Thursday, 5 July 2018

RenewEconomy/Giles Parkinson: The changing shape of wind and solar in Australia's grid

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The changing shape of wind and solar in Australia’s grid
By Giles Parkinson on 5 July 2018

Australia is currently experiencing an unprecedented boom in solar and wind energy investments, both in terms of capacity and dollars. It will likely take the country to a 33 per cent share of renewables as early as 2020.

But there is another fascinating development taking place – as more and more wind and solar is added to the grid, the shape of their output is also changing, and in a way that should give confidence about a clean energy future based around a high level of variable renewable energy sources.

Two significant trends that are emerging: the first is the offering of “firming contracts” to those looking to source a significant amount of their supply from wind and solar, but wary of wholesale price risks when the sun don’t shine and the wind don’t blow.

The second is the development of projects that do much the same thing but this time by the physical combination of  wind, solar and some form of storage at the one site, or nearby. Proposals and projects are now emerging across the country.

One of the first “solar firming” products came from TFS Green, who helped put together a package for ERM Power that takes the risk out of contracting with a solar farm.

This is a product that simply seeks to manage the risk from variable solar output by providing price swaps. It allows a solar plant to provide a customer with a firm price for a flat load.

Around the same time, AGL launched a wind firming contract (see graph above), while more recently Macquarie was involved in what is called a “proxy revenue swap” for a wind farm in Victoria that will provide “baseload” green power for packaging giant Orora.

These proxy revenue swaps also emerged in two deals done for another two solar farms in Victoria and Queensland. The term sounds complicated and non doubt is, but is essentially a hedging contract.

All of these developments, note analysts at Morgan Stanley, are potentially disruptive because it enables corporates to structure electricity contracts the provide firm power, and match their usage, without having to resort to the big retailers.

That allows innovative renewable energy developers like Simec Zen Energy to contract solar farms, match them with large energy users like miners and manufacturers, and provide firm supply.

Simec Zen has started to do this with 5 of the biggest energy users in South Australia, will extend it to its Whyalla steelworks and other major customers once it builds more solar, battery storage and a pumped hydro facility, and will then take it national with plans for up to 10GW of solar.

CWP, which is building the Sapphire wind farm in northern NSW, and is looking to add both large-scale solar and battery storage nearby, is also considering a move into retailing for exactly the same reason, head of development Andrew Dickson told the Large Scale Solar and Storage conference last week.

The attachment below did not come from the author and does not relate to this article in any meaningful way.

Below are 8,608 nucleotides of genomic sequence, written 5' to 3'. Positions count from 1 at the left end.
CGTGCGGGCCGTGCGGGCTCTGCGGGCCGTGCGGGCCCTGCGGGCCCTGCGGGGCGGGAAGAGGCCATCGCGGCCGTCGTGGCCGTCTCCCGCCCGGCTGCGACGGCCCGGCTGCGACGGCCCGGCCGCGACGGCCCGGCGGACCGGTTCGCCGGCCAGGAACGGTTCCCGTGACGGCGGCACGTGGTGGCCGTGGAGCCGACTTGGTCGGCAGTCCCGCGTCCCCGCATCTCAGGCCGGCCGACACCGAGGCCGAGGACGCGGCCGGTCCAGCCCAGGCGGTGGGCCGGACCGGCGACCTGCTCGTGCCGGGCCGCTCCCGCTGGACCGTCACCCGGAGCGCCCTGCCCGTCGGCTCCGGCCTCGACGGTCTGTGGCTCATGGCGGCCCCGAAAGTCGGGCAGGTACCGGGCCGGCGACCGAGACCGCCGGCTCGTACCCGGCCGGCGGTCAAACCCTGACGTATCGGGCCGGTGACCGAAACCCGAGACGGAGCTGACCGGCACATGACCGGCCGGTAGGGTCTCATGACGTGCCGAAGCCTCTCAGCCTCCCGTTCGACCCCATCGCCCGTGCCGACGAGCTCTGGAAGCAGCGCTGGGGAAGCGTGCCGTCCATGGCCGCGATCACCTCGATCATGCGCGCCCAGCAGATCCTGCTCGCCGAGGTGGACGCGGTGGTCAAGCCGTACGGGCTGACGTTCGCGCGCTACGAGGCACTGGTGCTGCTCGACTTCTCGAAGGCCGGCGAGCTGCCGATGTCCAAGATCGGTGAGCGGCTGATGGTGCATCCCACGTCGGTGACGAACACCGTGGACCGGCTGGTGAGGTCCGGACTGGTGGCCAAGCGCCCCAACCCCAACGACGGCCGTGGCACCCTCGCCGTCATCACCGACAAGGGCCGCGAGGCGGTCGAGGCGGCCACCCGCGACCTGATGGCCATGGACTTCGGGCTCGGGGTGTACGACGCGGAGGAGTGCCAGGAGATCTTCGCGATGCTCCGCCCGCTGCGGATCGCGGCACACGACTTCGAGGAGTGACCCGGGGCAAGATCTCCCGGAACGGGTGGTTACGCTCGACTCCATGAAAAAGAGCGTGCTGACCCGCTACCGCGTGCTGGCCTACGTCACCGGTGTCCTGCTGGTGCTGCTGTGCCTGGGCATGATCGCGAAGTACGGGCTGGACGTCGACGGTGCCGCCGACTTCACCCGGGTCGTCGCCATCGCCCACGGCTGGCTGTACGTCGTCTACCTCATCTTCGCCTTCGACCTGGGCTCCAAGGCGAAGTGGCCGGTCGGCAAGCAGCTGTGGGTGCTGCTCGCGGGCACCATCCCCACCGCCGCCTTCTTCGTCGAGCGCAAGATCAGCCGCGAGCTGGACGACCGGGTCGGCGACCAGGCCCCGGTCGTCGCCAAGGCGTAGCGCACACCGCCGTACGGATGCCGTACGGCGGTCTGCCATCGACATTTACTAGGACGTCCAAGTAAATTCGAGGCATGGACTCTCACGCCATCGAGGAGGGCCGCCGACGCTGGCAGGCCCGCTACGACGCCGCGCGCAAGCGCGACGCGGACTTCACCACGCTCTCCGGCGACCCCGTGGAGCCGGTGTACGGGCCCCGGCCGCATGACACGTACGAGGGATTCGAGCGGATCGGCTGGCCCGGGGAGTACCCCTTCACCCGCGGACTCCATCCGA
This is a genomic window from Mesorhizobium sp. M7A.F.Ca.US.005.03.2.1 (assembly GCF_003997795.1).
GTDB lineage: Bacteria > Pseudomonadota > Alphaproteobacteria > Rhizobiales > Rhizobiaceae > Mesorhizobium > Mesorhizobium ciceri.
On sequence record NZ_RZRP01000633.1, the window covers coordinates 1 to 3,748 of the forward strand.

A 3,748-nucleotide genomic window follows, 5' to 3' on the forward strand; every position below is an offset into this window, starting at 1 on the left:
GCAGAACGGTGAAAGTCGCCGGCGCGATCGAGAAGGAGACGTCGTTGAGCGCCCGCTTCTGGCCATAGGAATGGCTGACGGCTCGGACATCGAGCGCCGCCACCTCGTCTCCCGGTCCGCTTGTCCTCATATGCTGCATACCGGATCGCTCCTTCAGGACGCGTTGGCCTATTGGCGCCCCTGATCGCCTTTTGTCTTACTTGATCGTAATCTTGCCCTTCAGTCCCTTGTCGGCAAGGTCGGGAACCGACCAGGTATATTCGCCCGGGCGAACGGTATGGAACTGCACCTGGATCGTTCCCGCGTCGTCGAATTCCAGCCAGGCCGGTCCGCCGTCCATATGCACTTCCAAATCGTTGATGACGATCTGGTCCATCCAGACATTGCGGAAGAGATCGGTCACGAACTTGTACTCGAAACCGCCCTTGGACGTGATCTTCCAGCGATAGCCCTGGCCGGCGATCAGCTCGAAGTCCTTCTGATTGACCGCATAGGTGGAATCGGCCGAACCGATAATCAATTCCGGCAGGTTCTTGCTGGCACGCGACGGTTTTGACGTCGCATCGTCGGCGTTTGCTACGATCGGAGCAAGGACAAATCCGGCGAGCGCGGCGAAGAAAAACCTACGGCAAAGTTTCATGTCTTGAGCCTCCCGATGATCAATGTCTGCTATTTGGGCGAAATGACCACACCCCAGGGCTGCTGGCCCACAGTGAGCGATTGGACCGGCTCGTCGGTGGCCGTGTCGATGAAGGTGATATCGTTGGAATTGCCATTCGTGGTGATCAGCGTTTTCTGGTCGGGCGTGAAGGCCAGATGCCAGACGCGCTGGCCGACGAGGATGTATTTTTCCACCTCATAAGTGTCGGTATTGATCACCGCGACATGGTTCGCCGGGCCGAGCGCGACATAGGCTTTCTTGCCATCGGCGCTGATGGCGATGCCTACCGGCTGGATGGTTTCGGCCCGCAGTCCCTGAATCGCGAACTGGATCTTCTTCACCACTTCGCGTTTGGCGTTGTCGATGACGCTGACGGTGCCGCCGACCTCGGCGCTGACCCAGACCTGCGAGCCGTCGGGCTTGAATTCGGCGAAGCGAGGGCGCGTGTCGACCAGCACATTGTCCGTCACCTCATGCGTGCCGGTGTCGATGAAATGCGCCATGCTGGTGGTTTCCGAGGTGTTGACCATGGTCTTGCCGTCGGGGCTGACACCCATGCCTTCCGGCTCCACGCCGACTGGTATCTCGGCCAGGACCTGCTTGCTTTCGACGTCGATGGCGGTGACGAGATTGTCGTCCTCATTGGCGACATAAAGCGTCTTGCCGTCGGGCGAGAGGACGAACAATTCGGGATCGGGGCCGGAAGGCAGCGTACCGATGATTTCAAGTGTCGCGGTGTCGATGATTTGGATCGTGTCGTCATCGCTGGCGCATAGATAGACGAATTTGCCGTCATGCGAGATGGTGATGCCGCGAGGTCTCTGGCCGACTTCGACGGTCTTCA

And this is where the crossover between contracting and physical delivery gets really interesting.

“We are moving towards our own retail capability in the future,” Dickson says. “We can aggregate and shape products to meet growing needs of industrial users in the NEM, and we can do so at very competitive prices.”

Dickson also agrees with Morgan Stanley’s assessment – shared by the likes of Ausgrid CEO Richard Gross – that the days of a few dominant – are numbered. “That’s not the future,” Dickson says.

Roger Price, the CEO of Windlab, also talks of fully dispatchable renewables – or, to borrow the parlance of the coal lobby, “baseload renewables”, with the Kennedy Energy Park inland from Townsville.

The first stage of this project is being built now, combining 43MW of wind, 15MW of solar, and 4MWh of Tesla battery storage. “Big Kennedy” will likely be 10 times the size, or 20 times the size, depending on local appetite.

“It’s the perfect match,” Price says. “You get solar in middle of the day, the wind resource picks up as the sun starts to set, blows through night, then drops after the solar” emerges for the morning peak.

Tilt Renewables is another looking to combine wind and solar, as well as battery storage, based around its already completed Snowtown wind complex in South Australia.

This graph above was given in a recent presentation that shows the average output for wind and solar – combining the two, and then backed up with some form of storage, enables them to provide a firm contract to customers, without getting pasted by gas generators pushing the wholesale price up to the market cap.

And, of course, there is the Kidston project in North Queensland, not farm from Kennedy, where Genex Power is looking to combine 270MW solar and 250MW of pumped hydro, with maybe 6-8 hours storage, and then add 150MW wind power for good measure.

The output will look like this graph above.

Like the other wind-solar combinations, wind generation is inversely correlated with the solar resources, the pumped hydro compensated for the variability of wind and solar, and Genex executive director Simon Kidston describes it as the world’s “first baseload renewable energy project.”

Except, these are not really “baseload” plants in the true sense, or in what the coal boosters imagine they are, because they don’t need to be.